Tag Archives: time

Five Sentence Fiction: Envy

© Lisa Shambrook

© Lisa Shambrook

Kate’s eye twitched, and the corner of her pinched mouth began to rise, almost imperceptibly, but it did, curling into a sneer that even Kate wasn’t aware of. Slugs, not butterflies, churned in the pit of her stomach, writhing in the green acid of resentment as Kate sat across from her cheerful sister.

Emma chatted with purposefully casual words, and Kate gazed distractedly at the halo caused by the shaft of sunlight behind her sister’s bouncing ponytail.

Kate ignored the prickles that danced across her own skin and hurriedly retracted her hand as Emma tentatively reached across the table, squinting as both time and the sun moved slowly across the hall. Kate’s chest tightened as the warden called out and she caught Emma’s swallow and barely concealed smile, and her sister left with a spring in her step that her own stiff, burdened pace hadn’t seen in over two long years.

000. FSF Badge  June 2012

A visceral piece for Lillie McFerrin’s renowned Five Sentence Fiction…have a go yourself, with the prompt word Envy

Five Sentence Fiction: Time

Photograph  by Lisa Shambrook (please do not use without permission)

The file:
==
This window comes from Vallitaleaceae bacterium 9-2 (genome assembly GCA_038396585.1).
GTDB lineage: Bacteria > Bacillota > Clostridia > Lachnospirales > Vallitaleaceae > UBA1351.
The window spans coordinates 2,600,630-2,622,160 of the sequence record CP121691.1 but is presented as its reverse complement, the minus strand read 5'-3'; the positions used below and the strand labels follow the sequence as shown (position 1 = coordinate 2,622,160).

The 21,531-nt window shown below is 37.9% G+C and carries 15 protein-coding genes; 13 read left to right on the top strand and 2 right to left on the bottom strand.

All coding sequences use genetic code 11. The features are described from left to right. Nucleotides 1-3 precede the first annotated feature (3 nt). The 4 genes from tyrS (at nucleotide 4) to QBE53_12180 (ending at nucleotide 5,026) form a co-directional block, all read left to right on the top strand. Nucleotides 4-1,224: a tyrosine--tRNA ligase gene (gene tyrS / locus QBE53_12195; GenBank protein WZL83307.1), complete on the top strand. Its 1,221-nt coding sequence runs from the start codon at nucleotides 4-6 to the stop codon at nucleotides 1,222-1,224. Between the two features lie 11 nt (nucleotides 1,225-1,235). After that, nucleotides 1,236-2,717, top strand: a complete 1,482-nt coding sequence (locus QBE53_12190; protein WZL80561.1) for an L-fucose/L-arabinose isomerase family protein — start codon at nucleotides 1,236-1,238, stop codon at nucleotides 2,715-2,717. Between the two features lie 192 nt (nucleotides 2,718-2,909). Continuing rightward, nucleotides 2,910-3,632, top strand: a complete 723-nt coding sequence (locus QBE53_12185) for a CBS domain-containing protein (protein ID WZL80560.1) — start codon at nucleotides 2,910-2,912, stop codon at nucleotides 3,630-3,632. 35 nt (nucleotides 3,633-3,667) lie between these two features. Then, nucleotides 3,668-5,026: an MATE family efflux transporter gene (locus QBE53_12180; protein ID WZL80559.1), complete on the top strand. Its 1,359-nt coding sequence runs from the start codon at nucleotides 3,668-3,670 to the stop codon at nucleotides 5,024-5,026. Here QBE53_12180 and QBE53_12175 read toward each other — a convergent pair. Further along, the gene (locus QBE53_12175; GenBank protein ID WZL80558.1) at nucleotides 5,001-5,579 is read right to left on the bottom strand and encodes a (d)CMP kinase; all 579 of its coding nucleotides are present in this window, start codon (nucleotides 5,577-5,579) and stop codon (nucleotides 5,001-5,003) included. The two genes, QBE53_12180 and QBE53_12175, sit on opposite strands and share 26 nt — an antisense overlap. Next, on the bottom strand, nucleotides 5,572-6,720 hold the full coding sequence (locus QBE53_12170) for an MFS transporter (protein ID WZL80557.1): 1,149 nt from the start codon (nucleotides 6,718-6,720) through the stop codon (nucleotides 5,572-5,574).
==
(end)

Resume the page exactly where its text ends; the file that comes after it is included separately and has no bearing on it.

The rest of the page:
Her mum had been missing for three excruciating days and though the police report had been filed and a search coordinated, her mother did not want to be found.
She stared at her dad, slumped at his computer, and spoke softly, “Dad?” her words no more than a whisper but with filled with a hopeful plea of desperation, “Dad, if I ever run away, will you come and find me?”
Tears illuminated his red, swollen eyes and a quivering sigh escaped his lips as he crossed the room in a few short strides and crushed his daughter to his broken heart, “Sweetheart, if you ever run away and you want me to find you, no matter how far or how long it takes I will find you, I’ll walk every road and sail every sea until you’re back in my arms, I will find you, I’ll always find you.”
She tightened her arms around him, there was no need to worry, no matter how much she wanted to run, to run until her feet were sore, until her legs could barely carry her, she would never hurt her father, and so she would never run. 
She was not her mother.